They basically said that losing to Virginia Tech and West Virginia were better than losing to Baylor. Dumb, but that’s the corner they painted themselves into. I’m sure this will become more and more refined as the years progress.
So if the 13th game didn’t hurt TCU, how did it help Ohio State? This one is pretty easy if you look back at their weekly decisions. Here’s a hint, it also had to do with injuries.
After the 12th game Ohio State lost their second QB, leaving a lot of questions on the table if they would be worthy of a spot. Looking back, that’s why they were ranked where they were, not because the committee didn’t like them, but because there were concerns about how they would respond with a third string QB. Once they demolished Wisconsin in the championship game, fears were removed and they got the job.
It probably didn’t matter if TCU had a CCG or not. Ohio State was getting in the mix. If TCU starts the year in the top five and has the same success they’ll be treated like that too now. And that is why the Big 12 shouldn’t expand due to one data point. Mathematically speaking, out of twelve years they should get the shaft three or four times, get the benefit of the doubt three or four times, and be in the playoffs the rest. You don’t expand until you’re sure that formula is wrong.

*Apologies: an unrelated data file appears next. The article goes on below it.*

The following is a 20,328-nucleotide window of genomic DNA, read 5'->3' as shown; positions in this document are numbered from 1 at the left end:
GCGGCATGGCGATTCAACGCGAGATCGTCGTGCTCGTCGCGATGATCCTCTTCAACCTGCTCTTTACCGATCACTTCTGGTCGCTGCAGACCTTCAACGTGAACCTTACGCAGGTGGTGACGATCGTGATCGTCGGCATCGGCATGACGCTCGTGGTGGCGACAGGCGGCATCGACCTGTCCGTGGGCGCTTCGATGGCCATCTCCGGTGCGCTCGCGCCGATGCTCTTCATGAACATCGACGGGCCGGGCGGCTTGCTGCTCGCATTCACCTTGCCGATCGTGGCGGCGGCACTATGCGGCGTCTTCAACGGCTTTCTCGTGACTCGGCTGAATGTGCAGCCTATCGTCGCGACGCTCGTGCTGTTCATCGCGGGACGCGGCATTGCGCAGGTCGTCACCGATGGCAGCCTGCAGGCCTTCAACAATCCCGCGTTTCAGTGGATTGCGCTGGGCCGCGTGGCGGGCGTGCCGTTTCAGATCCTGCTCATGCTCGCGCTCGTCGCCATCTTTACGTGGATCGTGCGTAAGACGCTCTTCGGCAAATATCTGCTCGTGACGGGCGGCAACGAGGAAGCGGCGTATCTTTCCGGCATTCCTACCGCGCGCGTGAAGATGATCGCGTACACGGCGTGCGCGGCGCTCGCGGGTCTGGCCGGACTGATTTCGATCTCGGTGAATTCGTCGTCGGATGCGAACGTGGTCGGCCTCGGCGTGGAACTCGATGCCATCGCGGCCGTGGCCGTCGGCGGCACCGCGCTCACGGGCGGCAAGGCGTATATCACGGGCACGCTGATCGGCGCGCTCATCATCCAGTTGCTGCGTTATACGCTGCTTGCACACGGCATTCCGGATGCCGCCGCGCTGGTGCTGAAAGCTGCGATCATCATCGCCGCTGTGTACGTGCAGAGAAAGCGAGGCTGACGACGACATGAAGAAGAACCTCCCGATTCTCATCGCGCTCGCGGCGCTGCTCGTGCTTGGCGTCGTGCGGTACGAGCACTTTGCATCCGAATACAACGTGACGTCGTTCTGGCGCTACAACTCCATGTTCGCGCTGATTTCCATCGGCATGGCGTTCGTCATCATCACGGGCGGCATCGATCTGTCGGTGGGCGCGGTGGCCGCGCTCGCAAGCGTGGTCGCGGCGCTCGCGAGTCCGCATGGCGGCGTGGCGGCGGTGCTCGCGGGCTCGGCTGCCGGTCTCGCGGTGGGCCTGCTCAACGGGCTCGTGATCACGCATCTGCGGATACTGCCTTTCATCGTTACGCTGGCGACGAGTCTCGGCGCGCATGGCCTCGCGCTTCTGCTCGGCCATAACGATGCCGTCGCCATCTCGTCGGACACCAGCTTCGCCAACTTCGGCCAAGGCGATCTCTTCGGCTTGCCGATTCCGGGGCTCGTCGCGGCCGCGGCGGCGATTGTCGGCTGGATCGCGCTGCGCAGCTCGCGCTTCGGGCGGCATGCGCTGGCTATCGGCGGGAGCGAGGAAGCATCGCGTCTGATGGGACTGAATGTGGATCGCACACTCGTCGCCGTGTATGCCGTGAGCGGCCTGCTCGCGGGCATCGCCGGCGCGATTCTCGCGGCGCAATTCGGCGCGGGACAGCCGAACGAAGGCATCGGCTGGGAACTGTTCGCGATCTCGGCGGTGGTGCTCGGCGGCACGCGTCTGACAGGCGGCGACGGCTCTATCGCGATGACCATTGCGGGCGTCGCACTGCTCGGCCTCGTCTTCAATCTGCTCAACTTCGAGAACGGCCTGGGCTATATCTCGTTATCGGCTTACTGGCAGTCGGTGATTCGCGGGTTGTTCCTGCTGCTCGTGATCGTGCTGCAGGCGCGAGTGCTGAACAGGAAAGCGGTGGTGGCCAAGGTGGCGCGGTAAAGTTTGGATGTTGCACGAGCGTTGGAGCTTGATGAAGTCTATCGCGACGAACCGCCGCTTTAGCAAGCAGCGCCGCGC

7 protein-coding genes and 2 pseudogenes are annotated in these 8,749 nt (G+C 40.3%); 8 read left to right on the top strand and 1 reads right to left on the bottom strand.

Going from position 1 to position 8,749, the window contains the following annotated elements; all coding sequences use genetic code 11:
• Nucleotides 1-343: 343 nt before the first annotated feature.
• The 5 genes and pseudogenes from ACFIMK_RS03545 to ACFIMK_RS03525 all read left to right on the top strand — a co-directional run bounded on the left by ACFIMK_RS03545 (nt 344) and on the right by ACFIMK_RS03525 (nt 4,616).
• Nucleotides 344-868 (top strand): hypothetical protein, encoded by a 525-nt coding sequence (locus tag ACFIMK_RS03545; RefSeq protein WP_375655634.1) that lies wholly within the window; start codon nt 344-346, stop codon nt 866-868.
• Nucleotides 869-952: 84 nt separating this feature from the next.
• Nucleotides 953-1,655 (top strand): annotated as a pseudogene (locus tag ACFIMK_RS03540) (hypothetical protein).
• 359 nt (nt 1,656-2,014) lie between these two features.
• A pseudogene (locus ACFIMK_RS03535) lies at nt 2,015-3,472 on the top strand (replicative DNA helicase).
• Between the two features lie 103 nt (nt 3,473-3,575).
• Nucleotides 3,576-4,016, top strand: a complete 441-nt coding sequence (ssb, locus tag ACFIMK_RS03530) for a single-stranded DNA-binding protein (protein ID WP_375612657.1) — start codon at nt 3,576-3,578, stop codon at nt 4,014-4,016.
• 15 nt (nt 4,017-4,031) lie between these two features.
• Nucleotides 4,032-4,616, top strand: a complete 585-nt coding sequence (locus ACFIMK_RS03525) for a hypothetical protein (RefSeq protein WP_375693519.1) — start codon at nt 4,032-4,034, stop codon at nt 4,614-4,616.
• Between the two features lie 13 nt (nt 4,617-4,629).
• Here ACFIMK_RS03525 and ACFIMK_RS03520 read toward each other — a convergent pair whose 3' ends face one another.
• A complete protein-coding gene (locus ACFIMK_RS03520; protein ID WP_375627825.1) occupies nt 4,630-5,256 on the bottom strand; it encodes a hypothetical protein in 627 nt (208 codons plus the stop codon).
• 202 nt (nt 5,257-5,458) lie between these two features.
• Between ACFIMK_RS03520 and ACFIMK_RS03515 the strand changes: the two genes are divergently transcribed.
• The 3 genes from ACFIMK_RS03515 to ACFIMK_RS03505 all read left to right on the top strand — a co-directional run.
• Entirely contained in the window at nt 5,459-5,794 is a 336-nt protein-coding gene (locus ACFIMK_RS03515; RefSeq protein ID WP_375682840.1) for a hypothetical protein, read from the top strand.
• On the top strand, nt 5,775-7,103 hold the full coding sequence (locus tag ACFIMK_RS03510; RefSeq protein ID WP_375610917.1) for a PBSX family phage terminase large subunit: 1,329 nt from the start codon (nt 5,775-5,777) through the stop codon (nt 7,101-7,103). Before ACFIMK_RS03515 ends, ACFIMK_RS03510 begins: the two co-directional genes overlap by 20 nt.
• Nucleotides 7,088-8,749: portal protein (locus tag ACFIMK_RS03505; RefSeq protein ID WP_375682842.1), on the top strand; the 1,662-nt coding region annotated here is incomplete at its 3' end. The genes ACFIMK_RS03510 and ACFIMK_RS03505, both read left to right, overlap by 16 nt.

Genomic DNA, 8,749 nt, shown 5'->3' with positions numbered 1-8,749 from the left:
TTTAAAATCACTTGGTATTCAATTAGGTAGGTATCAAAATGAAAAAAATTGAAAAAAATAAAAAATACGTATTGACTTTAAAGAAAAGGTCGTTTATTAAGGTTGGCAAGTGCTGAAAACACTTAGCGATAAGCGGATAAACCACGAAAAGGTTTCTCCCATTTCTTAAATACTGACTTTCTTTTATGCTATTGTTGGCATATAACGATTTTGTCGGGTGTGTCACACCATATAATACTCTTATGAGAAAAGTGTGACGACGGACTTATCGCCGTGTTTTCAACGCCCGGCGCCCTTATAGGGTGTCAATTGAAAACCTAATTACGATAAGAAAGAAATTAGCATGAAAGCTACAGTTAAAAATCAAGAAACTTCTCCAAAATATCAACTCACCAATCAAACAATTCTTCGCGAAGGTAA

That being said…
You people are relentless on the expansion front. The sheer amount of questions I’ve received about various teams or possibilities over the past two months is extensive. So I give up. As much as I don’t believe expansion is good idea, currently, (key word: currently) for the Big 12, there is a lot to consider.
In short, let’s do this.
However, if we’re going to do this, let’s dive deeply into the subject. Let’s not just look at a school and say, “well, they don’t currently have a home, so they must be the best!” That is not how expansion works. Here is how expansion works: someone wants to move conferences and it makes sense for another conference to add them. If it doesn’t make sense, then you shouldn’t add.